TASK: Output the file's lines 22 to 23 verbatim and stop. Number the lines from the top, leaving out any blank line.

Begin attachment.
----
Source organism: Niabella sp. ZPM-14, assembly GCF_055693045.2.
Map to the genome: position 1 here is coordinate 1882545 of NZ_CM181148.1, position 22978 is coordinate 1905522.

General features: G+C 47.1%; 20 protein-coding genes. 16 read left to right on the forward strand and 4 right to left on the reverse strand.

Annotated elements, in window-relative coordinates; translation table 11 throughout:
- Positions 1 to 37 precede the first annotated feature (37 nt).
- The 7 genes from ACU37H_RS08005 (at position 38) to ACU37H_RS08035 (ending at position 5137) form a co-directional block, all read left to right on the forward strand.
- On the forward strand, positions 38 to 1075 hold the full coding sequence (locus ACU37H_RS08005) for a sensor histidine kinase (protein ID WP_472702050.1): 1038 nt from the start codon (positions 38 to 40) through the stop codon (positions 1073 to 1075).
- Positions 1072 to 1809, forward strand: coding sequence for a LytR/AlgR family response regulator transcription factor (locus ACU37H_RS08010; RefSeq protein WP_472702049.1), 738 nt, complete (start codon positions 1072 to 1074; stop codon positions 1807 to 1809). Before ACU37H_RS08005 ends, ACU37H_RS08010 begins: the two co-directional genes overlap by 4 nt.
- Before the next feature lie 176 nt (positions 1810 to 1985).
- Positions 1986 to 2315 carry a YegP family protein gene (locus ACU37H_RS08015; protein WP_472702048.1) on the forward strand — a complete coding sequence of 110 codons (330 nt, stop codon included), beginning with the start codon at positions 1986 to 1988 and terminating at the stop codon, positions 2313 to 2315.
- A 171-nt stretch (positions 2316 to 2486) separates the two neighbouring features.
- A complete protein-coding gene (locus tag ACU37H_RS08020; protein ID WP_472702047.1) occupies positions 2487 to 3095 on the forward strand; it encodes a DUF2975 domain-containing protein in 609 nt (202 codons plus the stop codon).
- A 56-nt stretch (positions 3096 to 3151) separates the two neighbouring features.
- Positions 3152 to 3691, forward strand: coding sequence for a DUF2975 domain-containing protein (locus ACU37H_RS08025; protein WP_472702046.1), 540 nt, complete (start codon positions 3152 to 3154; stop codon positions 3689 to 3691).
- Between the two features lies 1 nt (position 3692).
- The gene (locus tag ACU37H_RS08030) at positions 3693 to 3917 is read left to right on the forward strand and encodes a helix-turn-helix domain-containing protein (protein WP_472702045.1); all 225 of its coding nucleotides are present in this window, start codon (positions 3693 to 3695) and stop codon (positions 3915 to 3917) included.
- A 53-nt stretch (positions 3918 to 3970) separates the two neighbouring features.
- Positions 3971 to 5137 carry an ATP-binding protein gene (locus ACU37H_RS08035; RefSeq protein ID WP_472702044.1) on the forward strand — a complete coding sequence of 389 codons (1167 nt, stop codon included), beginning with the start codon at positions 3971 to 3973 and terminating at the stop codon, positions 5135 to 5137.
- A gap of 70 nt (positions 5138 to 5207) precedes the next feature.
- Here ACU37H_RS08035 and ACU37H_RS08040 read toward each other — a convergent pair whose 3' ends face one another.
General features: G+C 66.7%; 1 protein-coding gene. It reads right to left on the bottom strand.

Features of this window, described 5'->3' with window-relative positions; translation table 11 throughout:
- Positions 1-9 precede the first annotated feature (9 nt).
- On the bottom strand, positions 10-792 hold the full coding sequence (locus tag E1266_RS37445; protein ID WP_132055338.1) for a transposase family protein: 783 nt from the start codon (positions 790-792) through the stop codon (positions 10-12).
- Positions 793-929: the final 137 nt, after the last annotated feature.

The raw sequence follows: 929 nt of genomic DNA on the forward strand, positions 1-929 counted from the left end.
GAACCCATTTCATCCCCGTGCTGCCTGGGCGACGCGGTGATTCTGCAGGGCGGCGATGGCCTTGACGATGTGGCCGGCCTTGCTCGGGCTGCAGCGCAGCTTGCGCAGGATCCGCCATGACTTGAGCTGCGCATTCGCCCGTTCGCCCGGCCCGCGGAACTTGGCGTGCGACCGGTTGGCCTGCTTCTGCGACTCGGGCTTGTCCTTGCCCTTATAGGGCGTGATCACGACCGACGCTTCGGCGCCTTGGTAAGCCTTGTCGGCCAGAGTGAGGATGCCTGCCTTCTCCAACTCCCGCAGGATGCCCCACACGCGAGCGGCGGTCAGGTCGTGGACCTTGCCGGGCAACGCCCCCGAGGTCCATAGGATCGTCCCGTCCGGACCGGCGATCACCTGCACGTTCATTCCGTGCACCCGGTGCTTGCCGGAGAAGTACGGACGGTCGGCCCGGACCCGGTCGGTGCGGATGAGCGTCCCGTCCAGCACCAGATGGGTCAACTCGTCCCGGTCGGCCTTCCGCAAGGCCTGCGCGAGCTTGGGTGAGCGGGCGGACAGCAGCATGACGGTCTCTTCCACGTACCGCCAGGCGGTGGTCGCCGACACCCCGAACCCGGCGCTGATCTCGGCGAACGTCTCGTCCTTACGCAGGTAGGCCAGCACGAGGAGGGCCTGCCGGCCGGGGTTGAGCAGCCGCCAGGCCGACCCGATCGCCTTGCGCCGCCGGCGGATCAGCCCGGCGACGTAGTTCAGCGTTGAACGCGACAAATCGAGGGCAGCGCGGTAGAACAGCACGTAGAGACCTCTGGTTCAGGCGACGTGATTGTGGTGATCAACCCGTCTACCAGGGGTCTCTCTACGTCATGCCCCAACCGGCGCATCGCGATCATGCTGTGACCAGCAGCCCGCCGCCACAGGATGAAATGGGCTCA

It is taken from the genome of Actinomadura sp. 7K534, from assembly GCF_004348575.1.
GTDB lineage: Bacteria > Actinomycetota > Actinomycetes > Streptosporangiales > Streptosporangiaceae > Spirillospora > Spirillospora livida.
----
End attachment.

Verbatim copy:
Features of this window, described 5'->3' with window-relative positions; translation table 11 throughout:
- Positions 1-9 precede the first annotated feature (9 nt).